By Amber Cleveland
Packed neatly on the bookshelves in Mark Changizi’s Carnegie Building office sit stacks of notebooks containing hundreds of questions. Why do we have fingernails? Why are organs packaged in such a specific way inside our bodies? Why does skin wrinkle when it gets wet? Why are our hands shaped the way they are?
These are among the questions in the notebooks26 and countingthat Changizi fills with potential research ideas he poses as queries about the design and behavior of biological systems.
So far questions in the notebook have yielded highly acclaimed research findings, including why primates see in color and have forward-facing eyes, why optical illusions succeed at tricking our eyes, and why written characters across languages share common shapes.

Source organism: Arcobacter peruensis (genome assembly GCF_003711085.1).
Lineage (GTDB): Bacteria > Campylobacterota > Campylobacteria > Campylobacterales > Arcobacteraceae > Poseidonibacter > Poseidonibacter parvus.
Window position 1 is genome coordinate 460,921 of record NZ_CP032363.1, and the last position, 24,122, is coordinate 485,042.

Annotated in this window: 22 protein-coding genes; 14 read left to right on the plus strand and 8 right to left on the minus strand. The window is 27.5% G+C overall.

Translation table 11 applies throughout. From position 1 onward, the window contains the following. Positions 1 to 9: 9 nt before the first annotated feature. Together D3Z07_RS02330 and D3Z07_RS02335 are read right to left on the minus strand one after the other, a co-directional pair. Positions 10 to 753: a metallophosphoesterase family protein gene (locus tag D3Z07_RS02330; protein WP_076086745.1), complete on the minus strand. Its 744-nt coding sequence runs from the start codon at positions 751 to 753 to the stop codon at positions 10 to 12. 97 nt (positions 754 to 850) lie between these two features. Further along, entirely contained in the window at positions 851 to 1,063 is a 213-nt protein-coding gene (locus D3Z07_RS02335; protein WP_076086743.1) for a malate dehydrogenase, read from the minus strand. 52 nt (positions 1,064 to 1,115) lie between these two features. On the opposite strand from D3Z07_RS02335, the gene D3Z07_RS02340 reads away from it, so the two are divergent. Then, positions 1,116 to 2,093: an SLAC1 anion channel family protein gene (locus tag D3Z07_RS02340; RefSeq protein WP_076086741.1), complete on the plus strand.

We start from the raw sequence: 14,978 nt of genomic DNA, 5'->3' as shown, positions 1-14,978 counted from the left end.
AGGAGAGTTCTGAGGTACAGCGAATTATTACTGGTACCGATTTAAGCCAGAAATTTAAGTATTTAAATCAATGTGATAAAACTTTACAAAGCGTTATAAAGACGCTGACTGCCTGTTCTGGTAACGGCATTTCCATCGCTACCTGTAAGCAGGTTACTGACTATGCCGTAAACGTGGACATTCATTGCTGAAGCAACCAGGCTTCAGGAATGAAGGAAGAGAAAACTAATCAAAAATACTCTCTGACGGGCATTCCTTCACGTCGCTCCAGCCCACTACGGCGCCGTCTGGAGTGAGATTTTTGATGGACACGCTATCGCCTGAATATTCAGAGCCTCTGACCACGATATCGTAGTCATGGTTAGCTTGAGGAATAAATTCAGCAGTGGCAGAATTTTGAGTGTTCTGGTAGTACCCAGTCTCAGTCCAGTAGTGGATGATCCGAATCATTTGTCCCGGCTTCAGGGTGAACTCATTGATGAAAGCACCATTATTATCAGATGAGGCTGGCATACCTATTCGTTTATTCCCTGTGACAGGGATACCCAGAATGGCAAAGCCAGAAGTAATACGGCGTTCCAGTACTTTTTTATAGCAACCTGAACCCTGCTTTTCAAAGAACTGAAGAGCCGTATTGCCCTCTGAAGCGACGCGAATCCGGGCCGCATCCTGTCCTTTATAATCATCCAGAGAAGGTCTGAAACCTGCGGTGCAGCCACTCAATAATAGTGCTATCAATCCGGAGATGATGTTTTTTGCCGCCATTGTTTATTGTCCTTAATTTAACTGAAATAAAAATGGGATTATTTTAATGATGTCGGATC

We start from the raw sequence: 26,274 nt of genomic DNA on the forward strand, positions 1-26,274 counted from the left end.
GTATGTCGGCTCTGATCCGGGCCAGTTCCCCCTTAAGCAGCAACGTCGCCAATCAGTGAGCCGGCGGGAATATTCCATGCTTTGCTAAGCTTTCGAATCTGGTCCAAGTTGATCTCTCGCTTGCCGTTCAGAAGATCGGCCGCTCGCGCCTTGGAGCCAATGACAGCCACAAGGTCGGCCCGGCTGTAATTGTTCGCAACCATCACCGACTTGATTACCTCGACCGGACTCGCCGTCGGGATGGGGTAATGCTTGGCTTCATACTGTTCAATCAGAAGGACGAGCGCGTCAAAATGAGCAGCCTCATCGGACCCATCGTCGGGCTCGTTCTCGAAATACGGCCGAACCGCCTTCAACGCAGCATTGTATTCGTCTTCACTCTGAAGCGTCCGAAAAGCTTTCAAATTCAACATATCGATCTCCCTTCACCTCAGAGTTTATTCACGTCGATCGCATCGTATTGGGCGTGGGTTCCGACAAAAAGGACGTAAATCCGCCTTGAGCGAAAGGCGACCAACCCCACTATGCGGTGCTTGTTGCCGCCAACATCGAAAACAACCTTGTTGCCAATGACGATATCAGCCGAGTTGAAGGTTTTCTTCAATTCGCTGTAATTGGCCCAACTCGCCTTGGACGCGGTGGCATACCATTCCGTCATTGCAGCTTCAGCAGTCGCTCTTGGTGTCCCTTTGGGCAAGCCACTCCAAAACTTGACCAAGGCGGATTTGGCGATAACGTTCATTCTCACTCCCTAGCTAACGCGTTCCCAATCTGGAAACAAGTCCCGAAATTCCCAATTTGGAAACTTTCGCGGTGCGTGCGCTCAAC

Changizi’s groundbreaking explanations have landed on the pages of The New York Times, Time, Newsweek, and New Scientist. In May 2009, his findings will appear in Changizi’s first-ever trade book The Vision Revolution, published by Benbella Books.
An evolutionary scientist and theoretical neurobiologist, who joined Rensselaer’s Department of Cognitive Science as an assistant professor in 2007, Changizi focuses on research that sets him apart from his colleagues in the field.